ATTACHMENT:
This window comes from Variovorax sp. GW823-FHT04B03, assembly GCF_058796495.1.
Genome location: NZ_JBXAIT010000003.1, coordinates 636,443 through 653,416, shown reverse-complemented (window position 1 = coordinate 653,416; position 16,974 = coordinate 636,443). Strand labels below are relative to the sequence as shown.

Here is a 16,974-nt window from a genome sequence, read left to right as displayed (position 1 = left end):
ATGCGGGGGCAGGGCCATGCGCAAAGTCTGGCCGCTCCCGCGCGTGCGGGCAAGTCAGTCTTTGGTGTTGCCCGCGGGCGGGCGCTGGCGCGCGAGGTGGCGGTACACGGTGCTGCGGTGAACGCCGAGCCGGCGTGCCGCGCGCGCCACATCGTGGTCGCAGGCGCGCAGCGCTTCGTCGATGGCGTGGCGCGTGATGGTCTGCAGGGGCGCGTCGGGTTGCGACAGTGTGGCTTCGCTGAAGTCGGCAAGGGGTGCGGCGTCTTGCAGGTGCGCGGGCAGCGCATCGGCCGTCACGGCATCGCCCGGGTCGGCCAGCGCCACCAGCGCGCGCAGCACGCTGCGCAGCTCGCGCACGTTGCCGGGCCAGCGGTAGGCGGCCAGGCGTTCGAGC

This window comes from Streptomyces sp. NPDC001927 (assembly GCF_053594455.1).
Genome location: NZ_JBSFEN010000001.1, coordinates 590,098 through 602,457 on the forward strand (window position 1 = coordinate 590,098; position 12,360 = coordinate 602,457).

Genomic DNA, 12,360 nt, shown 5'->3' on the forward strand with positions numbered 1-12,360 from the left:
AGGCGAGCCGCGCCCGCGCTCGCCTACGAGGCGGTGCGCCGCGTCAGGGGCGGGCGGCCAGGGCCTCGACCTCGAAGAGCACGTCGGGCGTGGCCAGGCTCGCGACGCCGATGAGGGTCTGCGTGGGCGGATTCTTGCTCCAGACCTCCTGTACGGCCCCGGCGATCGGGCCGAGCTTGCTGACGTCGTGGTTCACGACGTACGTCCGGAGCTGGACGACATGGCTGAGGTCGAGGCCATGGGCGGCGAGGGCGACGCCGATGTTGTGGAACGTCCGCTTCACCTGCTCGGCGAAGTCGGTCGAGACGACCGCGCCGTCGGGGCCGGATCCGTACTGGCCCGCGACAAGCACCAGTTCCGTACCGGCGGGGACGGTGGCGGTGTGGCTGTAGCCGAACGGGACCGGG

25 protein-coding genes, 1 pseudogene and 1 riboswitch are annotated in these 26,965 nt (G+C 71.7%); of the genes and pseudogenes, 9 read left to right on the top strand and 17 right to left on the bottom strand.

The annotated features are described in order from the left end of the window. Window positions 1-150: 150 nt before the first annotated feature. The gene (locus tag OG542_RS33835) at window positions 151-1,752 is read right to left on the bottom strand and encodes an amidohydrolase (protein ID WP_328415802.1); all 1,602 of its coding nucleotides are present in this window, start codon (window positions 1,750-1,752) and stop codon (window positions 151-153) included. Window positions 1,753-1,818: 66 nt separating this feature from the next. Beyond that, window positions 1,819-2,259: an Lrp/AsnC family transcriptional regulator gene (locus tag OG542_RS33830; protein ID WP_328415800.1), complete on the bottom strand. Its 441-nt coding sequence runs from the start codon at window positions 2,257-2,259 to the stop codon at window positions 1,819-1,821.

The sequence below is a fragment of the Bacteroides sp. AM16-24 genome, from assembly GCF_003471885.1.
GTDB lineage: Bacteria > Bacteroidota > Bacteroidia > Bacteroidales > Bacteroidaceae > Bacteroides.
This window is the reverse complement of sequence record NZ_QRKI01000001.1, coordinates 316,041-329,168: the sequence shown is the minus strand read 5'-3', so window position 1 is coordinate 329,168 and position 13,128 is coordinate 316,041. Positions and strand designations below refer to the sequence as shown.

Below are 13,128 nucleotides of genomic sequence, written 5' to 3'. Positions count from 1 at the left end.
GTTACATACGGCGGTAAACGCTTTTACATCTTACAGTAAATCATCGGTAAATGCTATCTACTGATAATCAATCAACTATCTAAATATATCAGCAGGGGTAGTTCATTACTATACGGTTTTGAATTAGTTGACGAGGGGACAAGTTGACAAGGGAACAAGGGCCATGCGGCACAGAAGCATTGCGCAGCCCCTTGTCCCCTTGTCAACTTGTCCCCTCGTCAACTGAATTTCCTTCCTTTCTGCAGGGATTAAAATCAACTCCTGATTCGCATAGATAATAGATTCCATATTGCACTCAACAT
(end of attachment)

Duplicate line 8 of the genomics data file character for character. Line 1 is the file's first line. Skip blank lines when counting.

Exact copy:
AGGCGAGCCGCGCCCGCGCTCGCCTACGAGGCGGTGCGCCGCGTCAGGGGCGGGCGGCCAGGGCCTCGACCTCGAAGAGCACGTCGGGCGTGGCCAGGCTCGCGACGCCGATGAGGGTCTGCGTGGGCGGATTCTTGCTCCAGACCTCCTGTACGGCCCCGGCGATCGGGCCGAGCTTGCTGACGTCGTGGTTCACGACGTACGTCCGGAGCTGGACGACATGGCTGAGGTCGAGGCCATGGGCGGCGAGGGCGACGCCGATGTTGTGGAACGTCCGCTTCACCTGCTCGGCGAAGTCGGTCGAGACGACCGCGCCGTCGGGGCCGGATCCGTACTGGCCCGCGACAAGCACCAGTTCCGTACCGGCGGGGACGGTGGCGGTGTGGCTGTAGCCGAACGGGACCGGG